1887
Volume 2022 Number 1
  • ISSN: 1999-7086
  • EISSN: 1999-7094

Abstract

: COVID-19 has brought several patient challenges related to anxiety disorders impacting their wellbeing 1. According to Vaartio-Rajalin et al., 2, expressive art therapy (AT) has many advantages including mental health, physical, and social wellbeing. AT was introduced to COVID-19 patients on the 29th of May, 2021 as part of our Patient Wellbeing Programme launched at Umm Salal Isolation Facility (USIF) in Qatar. USIF provided patients with drawing tools to potentially promote health, social engagement, reduce symptoms of anxiety, depression, fatigue as well as addressing social detriments such as loneliness and isolation 1. Promoting group and individual identities was claimed advantageous when considering the multi-cultural and diverse patient groups housed in the facility 2. The study was initiated by the nursing team to evaluate the effectiveness of the AT activity on patients’ feelings of isolation, loneliness, and depression. : This was a prospective cohort mixed-method study. Art materials were provided to establish patients’ engagement. Art stations were set up at the patients’ facility where multi-language instructions explaining the activity were made visible. The artwork was collected from voluntary participants (907) once a week and evaluated during the study period (13 weeks) which provided quantitative data. An existing general patient experience questionnaire (PEQ) was used to collate qualitative data to support the aim of the study. Data analysis was completed using Excel. : 907 artwork submissions were collected from a total population of 1,600 COVID-19 patients. The average rate of participation was 8% weekly, over 13 weeks (Figure 1). 150 PEQ's were received from 907 patients where 98% of respondents felt that AT supports patients’ wellbeing in a confined facility like USIF. : AT has been shown to improve patients’ perceived well-being by reducing feelings of isolation, loneliness, and depression. Participation remained very moderate and ways of promoting more engagement and a higher uptake need to be found.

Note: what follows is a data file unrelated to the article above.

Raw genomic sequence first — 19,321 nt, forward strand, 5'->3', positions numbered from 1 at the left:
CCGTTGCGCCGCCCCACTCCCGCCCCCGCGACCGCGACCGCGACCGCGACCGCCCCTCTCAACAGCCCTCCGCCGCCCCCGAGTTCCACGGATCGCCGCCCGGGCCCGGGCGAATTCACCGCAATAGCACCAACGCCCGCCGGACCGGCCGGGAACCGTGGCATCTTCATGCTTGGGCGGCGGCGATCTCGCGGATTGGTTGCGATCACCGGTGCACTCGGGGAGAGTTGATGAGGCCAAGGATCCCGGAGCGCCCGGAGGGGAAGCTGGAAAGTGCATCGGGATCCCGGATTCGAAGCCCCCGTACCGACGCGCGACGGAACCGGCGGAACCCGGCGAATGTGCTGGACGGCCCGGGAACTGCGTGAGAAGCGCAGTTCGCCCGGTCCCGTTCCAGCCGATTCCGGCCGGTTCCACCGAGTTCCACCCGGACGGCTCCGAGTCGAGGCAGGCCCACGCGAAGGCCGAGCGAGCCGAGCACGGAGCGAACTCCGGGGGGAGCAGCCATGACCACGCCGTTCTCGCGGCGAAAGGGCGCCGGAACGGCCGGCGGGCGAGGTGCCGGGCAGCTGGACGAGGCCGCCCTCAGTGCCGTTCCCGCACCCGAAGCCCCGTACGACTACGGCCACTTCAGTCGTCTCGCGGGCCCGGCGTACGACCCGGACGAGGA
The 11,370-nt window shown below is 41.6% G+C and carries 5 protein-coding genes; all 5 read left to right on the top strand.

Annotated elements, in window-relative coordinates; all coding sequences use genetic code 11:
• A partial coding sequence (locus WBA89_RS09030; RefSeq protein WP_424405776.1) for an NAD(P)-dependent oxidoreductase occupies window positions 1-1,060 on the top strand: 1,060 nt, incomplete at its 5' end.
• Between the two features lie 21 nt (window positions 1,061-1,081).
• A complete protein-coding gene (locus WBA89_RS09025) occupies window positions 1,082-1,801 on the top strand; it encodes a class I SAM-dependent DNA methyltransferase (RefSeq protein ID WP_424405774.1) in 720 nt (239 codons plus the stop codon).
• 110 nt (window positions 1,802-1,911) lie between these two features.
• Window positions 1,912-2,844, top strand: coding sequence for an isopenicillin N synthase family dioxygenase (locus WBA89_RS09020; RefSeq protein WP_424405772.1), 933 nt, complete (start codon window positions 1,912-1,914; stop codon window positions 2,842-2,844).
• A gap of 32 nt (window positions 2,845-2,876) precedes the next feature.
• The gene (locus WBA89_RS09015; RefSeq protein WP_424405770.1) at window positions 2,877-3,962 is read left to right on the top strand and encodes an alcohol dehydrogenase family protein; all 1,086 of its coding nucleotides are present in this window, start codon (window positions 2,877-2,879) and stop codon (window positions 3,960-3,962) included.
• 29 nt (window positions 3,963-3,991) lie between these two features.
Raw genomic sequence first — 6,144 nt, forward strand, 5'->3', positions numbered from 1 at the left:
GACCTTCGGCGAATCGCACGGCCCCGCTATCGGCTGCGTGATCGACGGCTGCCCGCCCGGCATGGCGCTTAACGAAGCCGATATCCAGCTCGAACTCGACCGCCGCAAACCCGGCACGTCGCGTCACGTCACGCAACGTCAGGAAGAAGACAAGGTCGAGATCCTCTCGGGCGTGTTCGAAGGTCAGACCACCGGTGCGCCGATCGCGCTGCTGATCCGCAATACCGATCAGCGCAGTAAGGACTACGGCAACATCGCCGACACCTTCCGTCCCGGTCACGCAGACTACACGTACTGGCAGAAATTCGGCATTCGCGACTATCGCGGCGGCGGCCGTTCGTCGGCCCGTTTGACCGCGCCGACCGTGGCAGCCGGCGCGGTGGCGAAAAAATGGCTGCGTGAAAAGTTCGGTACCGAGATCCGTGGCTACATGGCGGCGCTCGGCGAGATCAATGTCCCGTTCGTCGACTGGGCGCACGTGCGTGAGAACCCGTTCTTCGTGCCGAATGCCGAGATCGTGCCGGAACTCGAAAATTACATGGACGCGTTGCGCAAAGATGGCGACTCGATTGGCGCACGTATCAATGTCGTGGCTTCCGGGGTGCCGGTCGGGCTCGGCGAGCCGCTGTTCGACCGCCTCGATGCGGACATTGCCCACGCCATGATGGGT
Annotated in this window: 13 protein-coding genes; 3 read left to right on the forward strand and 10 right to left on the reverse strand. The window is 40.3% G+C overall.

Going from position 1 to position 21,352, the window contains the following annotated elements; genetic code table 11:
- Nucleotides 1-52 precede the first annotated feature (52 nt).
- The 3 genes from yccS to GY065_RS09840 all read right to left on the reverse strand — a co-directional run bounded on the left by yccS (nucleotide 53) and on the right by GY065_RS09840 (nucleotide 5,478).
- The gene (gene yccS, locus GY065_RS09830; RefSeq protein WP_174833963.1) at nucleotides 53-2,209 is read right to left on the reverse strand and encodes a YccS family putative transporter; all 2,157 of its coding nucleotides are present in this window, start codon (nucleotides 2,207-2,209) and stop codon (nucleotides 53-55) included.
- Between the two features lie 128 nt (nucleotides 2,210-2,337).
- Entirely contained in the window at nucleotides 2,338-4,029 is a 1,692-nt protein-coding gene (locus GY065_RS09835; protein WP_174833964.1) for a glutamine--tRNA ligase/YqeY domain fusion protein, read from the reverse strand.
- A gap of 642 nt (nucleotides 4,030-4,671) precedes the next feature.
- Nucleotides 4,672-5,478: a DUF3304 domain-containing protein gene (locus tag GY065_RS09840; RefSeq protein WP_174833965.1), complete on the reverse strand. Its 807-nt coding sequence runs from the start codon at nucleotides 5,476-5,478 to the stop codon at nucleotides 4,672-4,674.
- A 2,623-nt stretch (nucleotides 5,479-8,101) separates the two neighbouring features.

Loading

Article metrics loading...

/content/journals/10.5339/jemtac.2022.qhc.23
2022-01-15
2022-05-17
Loading full text...

Full text loading...

/deliver/fulltext/jemtac/2022/1/jemtac.2022.qhc.23.html?itemId=/content/journals/10.5339/jemtac.2022.qhc.23&mimeType=html&fmt=ahah

References

  1. Reagu S, Wadoo O, Latoo J, Nelson D, Ouanes S, Masoodi N, et al. Psychological impact of the COVID-19 pandemic within institutional quarantine and isolation centres and its sociodemographic correlates in Qatar: a cross-sectional study. BMJ Open [Internet]. 2021 Jan 31;11:(1):e045794. Available from: https://bmjopen.bmj.com/lookup/doi/10.1136/bmjopen-2020-045794 .
    [Google Scholar]
  2. Rajalin H, Fischer R, Jokisalo P, Fagerström L. Art making and expressive art therapy in adult health and nursing care: A scoping review. Int J Nurs Sci [Internet]. 2021 Jan;8:(1):102–19. Available from: https://linkinghub.elsevier.com/retrieve/pii/S2352013220301502 .
    [Google Scholar]
http://instance.metastore.ingenta.com/content/journals/10.5339/jemtac.2022.qhc.23
Loading
/content/journals/10.5339/jemtac.2022.qhc.23
Loading

Data & Media loading...

  • Article Type: Conference Abstract
Keyword(s): Art TherapyCOVID-19Mental HealthPerson-Centered Care and Wellbeing
This is a required field
Please enter a valid email address
Approval was a Success
Invalid data
An Error Occurred
Approval was partially successful, following selected items could not be processed due to error